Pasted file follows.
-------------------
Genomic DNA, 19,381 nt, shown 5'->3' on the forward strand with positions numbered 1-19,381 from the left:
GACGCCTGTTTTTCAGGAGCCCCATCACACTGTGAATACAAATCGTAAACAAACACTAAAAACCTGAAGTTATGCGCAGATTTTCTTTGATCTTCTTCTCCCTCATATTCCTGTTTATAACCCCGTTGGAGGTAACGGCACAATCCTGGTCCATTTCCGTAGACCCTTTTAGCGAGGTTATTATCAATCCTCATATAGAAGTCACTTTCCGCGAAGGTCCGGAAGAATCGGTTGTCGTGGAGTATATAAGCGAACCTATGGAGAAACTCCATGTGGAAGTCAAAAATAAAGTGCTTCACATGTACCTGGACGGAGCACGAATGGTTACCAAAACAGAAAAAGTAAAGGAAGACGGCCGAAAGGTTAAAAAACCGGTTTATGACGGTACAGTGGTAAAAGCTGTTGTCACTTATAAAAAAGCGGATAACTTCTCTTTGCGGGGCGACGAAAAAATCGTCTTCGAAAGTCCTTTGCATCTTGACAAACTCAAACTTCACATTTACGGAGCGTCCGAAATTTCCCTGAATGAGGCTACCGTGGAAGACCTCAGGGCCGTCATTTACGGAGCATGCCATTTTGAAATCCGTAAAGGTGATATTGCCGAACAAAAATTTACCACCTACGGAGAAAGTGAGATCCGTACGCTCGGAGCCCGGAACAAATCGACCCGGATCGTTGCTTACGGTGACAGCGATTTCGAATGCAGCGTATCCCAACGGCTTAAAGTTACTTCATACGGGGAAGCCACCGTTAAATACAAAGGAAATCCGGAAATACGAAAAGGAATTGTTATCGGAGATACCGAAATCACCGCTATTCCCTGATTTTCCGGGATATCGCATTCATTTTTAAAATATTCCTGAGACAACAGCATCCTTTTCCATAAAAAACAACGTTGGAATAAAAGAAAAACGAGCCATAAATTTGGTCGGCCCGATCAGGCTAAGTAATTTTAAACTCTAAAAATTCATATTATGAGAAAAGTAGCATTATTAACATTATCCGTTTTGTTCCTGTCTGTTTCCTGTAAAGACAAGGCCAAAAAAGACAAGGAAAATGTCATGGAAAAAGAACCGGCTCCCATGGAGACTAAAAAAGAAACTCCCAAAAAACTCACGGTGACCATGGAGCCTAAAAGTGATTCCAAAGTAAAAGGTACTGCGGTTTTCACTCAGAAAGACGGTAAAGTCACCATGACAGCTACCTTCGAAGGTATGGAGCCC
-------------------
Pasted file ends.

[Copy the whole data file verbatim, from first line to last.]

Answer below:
Genomic DNA, 19,381 nt, shown 5'->3' on the forward strand with positions numbered 1-19,381 from the left:
GACGCCTGTTTTTCAGGAGCCCCATCACACTGTGAATACAAATCGTAAACAAACACTAAAAACCTGAAGTTATGCGCAGATTTTCTTTGATCTTCTTCTCCCTCATATTCCTGTTTATAACCCCGTTGGAGGTAACGGCACAATCCTGGTCCATTTCCGTAGACCCTTTTAGCGAGGTTATTATCAATCCTCATATAGAAGTCACTTTCCGCGAAGGTCCGGAAGAATCGGTTGTCGTGGAGTATATAAGCGAACCTATGGAGAAACTCCATGTGGAAGTCAAAAATAAAGTGCTTCACATGTACCTGGACGGAGCACGAATGGTTACCAAAACAGAAAAAGTAAAGGAAGACGGCCGAAAGGTTAAAAAACCGGTTTATGACGGTACAGTGGTAAAAGCTGTTGTCACTTATAAAAAAGCGGATAACTTCTCTTTGCGGGGCGACGAAAAAATCGTCTTCGAAAGTCCTTTGCATCTTGACAAACTCAAACTTCACATTTACGGAGCGTCCGAAATTTCCCTGAATGAGGCTACCGTGGAAGACCTCAGGGCCGTCATTTACGGAGCATGCCATTTTGAAATCCGTAAAGGTGATATTGCCGAACAAAAATTTACCACCTACGGAGAAAGTGAGATCCGTACGCTCGGAGCCCGGAACAAATCGACCCGGATCGTTGCTTACGGTGACAGCGATTTCGAATGCAGCGTATCCCAACGGCTTAAAGTTACTTCATACGGGGAAGCCACCGTTAAATACAAAGGAAATCCGGAAATACGAAAAGGAATTGTTATCGGAGATACCGAAATCACCGCTATTCCCTGATTTTCCGGGATATCGCATTCATTTTTAAAATATTCCTGAGACAACAGCATCCTTTTCCATAAAAAACAACGTTGGAATAAAAGAAAAACGAGCCATAAATTTGGTCGGCCCGATCAGGCTAAGTAATTTTAAACTCTAAAAATTCATATTATGAGAAAAGTAGCATTATTAACATTATCCGTTTTGTTCCTGTCTGTTTCCTGTAAAGACAAGGCCAAAAAAGACAAGGAAAATGTCATGGAAAAAGAACCGGCTCCCATGGAGACTAAAAAAGAAACTCCCAAAAAACTCACGGTGACCATGGAGCCTAAAAGTGATTCCAAAGTAAAAGGTACTGCGGTTTTCACTCAGAAAGACGGTAAAGTCACCATGACAGCTACCTTCGAAGGTATGGAGCCC